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[Freeciv-Dev] Re: Thoughts about corruption

[Freeciv-Dev] Re: Thoughts about corruption

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To: freeciv-dev@xxxxxxxxxxx
Subject: [Freeciv-Dev] Re: Thoughts about corruption
From: "Mike Jing" <miky40@xxxxxxxxxxx>
Date: Mon, 26 Nov 2001 01:52:18 -0500
Reply-to: mike_jing@xxxxxxxxx

I think it's a great idea. I like the idea of transportation infrastructure helps to reduce corruption. But I also want to point out there should be a minimum amount of corruption that can't be reduced any further no matter how fast you can get from here to there, so that even teleport won't magically reduce any corruption to zero. It is also realistic that you can't eliminate corruption altogether, so there will be corruption even in your capital, although most likely it will be very small. As for railroads, we can just assign it a reasonable number for this purpose.


Kevin Brown <kevin@xxxxxxxxxxxxxx> wrote:

But corruption is really just an expression of how much a city will
deviate from the ruler's wishes (and, in the case of production, how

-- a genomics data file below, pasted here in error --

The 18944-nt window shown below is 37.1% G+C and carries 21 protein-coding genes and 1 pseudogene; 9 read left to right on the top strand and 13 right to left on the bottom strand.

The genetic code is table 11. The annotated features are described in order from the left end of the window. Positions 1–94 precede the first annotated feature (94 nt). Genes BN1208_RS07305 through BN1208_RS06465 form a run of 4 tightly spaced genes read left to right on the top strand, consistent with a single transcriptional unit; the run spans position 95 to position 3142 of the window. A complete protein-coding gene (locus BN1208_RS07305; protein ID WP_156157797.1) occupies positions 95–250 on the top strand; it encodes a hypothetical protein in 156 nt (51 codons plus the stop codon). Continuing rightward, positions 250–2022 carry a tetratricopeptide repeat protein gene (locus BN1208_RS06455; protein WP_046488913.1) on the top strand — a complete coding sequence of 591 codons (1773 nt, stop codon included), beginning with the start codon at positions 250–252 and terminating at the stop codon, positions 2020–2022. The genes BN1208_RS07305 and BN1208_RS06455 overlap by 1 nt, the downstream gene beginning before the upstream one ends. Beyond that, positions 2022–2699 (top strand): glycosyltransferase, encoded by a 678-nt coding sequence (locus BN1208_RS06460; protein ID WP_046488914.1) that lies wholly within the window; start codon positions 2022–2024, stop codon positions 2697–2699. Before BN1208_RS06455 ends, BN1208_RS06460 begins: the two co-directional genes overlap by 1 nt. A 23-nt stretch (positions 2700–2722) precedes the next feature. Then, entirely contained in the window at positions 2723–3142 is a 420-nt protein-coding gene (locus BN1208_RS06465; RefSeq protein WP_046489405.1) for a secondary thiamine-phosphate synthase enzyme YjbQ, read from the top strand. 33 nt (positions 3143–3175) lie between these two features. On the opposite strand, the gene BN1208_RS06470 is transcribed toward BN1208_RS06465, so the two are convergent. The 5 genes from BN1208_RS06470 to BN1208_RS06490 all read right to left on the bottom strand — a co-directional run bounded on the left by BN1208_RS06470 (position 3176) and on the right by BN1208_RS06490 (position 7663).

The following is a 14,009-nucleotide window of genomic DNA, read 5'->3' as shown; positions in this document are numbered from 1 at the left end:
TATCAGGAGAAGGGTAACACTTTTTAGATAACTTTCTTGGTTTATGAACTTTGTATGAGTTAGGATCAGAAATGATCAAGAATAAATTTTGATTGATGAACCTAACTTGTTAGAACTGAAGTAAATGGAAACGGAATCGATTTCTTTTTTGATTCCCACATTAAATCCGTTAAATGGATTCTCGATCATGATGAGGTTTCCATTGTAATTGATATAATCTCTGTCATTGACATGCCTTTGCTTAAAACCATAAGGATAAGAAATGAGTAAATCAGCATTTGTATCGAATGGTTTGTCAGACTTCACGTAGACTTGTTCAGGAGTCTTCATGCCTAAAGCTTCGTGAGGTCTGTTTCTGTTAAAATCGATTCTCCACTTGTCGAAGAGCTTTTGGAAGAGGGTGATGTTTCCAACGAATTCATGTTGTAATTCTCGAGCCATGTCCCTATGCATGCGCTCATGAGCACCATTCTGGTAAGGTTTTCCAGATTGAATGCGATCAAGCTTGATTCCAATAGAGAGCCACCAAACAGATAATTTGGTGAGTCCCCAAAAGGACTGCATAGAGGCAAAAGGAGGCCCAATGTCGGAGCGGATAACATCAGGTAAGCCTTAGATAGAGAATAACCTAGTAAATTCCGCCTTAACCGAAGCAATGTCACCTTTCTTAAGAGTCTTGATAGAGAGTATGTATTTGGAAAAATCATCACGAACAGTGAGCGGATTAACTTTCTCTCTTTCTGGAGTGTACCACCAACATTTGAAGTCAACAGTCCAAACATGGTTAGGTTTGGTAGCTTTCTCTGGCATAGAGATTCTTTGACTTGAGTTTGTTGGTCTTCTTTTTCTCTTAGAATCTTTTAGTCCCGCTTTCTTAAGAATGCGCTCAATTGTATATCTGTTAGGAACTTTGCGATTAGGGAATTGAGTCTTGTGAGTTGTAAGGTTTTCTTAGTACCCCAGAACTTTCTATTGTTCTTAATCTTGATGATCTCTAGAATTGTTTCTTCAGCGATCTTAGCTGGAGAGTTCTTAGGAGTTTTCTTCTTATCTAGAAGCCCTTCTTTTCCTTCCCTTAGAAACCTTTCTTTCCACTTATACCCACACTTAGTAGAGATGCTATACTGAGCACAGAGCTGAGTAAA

much of the economic value of said production winds up in the hands of
the corrupt local rulers instead of where you, the supreme ruler, wish
it to go).

The distance of the city from the ruling capital is a very rough
approximation of how this effect plays out in real life, but I think
we can do better.  In real life, the thing that would really matter
isn't distance on the map but how easily you can get good intelligence
about the situation in the remote region and how easily you can
project military might over that distance, both of which depend mostly
on the speed of your transportation infrastructure between you and the
remote region.

So it seems to me that the corruption value should be determined by
how long it would take someone to get from your capital to the target
city.  And hence one way to reduce corruption in a remote location
would be to build transporation infrastructure between the capital and
the remote location.

Note that this has certain implications with respect to various modes
of transporation, rail in particular.  It becomes a lot more important
for the movement values of various transporation mechanisms to be
fairly realistic, at least relative to each other.  So walking gets
you a couple of squares per turn, riding a horse gets you twice that,
the rail gets you twice that of horse, and flying gets you perhaps 5
times that of rail.


Kevin Brown                                           kevin@xxxxxxxxxxxxxx

It's really hard to define what "unexpected behavior" means when you're
                       talking about Windows.

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